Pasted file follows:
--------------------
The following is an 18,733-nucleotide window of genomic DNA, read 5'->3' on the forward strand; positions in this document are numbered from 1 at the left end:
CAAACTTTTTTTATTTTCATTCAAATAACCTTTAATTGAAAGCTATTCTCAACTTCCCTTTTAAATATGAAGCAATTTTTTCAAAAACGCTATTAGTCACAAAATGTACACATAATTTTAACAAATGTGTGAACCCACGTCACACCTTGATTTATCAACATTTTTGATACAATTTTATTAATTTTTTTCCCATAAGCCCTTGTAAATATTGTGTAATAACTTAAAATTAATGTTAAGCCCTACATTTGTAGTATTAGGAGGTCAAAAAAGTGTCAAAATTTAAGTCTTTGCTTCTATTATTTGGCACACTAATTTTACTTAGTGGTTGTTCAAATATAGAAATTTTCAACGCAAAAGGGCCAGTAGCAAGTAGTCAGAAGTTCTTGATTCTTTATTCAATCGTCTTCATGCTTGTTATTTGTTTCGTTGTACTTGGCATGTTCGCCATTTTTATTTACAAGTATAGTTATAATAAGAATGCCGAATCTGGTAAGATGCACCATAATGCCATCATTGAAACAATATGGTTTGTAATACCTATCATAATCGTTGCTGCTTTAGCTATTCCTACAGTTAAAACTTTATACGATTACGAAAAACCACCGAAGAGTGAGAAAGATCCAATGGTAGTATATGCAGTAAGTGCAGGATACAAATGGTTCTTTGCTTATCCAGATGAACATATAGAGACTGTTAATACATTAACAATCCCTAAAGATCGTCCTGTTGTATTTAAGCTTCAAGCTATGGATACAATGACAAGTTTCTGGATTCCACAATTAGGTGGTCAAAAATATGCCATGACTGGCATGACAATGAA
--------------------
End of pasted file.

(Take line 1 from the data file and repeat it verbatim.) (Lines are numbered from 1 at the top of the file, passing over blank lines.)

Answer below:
The following is an 18,733-nucleotide window of genomic DNA, read 5'->3' on the forward strand; positions in this document are numbered from 1 at the left end: